POVs from POCs - Crazy Rich Asians edition

Reactions and reviews have come in from far and wide with Crazy Rich Asians.

Judging by online sentiment since the movie’s premiere one week ago, the masses have responded positively to the film — one we implored all Asians to support.

By the numbers, Crazy Rich Asians scored 93% “fresh” rating on Rotten Tomatoes, a mark even a Tiger Mom can be proud of. It also exceeded expectations in the box office, earning $34 million in the opening weekend and making it the first rom-com in three years to open to more than $20 million. The overwhelming reaction to the Hollywood film is understandable, considering the impact it can have on future major movie productions starring an all-Asian cast.

Here at Cold Tea Collective, we reached out to our own writers, and to local personalities and influencers — asking for their thoughts on the hit summer flick:

Lee Shorten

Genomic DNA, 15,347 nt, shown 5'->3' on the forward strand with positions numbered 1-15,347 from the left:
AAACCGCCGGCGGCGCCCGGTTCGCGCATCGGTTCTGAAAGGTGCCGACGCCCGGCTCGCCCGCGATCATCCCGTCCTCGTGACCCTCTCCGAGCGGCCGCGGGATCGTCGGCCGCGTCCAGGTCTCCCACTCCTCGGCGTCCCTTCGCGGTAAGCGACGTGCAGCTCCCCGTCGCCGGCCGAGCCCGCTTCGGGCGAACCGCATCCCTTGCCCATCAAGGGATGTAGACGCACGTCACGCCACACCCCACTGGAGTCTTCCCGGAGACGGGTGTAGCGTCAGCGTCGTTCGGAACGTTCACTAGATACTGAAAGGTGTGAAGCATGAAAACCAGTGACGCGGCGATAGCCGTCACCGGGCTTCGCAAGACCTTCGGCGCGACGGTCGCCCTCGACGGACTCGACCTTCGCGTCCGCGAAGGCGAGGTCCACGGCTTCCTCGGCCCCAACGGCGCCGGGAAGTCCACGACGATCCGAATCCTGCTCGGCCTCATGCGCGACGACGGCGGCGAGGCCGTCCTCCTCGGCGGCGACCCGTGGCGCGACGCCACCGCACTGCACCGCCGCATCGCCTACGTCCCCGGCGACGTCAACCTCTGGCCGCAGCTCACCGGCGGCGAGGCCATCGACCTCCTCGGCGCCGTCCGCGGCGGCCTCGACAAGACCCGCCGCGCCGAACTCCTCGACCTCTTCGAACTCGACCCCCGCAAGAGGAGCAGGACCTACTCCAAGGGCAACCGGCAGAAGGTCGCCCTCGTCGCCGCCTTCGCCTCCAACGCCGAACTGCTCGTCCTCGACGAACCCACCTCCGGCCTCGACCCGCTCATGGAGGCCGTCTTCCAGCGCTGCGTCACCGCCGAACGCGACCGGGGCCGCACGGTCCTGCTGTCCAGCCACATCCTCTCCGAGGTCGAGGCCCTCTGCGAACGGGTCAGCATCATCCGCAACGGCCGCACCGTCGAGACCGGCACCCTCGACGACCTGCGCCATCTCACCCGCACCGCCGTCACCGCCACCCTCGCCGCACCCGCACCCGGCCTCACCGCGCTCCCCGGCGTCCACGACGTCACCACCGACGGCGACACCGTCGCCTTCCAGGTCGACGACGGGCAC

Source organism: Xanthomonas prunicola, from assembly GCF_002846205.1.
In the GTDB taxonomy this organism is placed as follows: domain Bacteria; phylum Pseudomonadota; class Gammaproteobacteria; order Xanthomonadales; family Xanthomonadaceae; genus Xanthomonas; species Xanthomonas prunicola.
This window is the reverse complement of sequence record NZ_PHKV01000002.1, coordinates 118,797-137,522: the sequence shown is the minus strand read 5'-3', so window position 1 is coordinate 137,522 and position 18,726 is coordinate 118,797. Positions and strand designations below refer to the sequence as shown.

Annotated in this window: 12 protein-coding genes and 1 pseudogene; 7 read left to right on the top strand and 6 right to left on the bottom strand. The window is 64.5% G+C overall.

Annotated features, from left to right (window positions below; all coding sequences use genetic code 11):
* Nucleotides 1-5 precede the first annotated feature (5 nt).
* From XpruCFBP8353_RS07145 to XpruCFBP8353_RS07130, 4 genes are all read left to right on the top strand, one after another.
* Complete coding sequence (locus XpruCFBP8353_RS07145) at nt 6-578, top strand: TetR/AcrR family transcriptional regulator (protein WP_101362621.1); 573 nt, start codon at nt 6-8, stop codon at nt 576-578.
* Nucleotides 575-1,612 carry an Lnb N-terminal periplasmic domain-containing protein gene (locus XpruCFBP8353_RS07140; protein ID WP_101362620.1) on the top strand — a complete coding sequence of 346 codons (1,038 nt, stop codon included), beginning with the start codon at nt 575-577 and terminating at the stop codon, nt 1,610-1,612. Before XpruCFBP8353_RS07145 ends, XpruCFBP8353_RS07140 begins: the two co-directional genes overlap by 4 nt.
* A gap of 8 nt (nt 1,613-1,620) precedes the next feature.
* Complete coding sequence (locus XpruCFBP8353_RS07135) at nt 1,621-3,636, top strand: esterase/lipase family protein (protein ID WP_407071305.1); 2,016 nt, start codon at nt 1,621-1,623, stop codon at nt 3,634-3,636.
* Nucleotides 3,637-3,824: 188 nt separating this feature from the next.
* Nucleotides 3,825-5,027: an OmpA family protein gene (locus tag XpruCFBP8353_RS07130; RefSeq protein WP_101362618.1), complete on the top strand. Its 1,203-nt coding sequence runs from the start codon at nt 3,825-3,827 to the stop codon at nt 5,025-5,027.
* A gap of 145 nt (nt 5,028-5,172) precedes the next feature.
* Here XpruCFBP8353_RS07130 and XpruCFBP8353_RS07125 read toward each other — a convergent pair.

Actor @lcshorten

Gemma Chan was phenomenal and the Mahjong scene alone is worth the price of admission. But this is just the beginning.

For years they’ve been trying to tell us that we don’t sell and our stories don’t matter.

But we do.

Natasha Jung

Cold Tea Collective
Co-Founder & Executive Producer
@natashajung

Awkwafina killed it. Gemma Chan is my new girl crush. And *GASP*, they actually sexualized Asian males!

Better than your average rom-com, I laughed, I cried, and all at once, it felt natural, yet sensational to see people that look like me represented as complex, whole characters, with big hearts on the big screen.

What gets me almost even more than watching the film or reading the books is that this event has awakened and brought together a global community of people sharing their own stories as to why they connect with the film even in the slightest way. Through personal storytelling and shared experiences, it helps us understand more of what makes us the same rather than what makes us different — and that’s why Cold Tea Collective exists.

Linton C

Cold Tea Collective
Co-Founder & editor @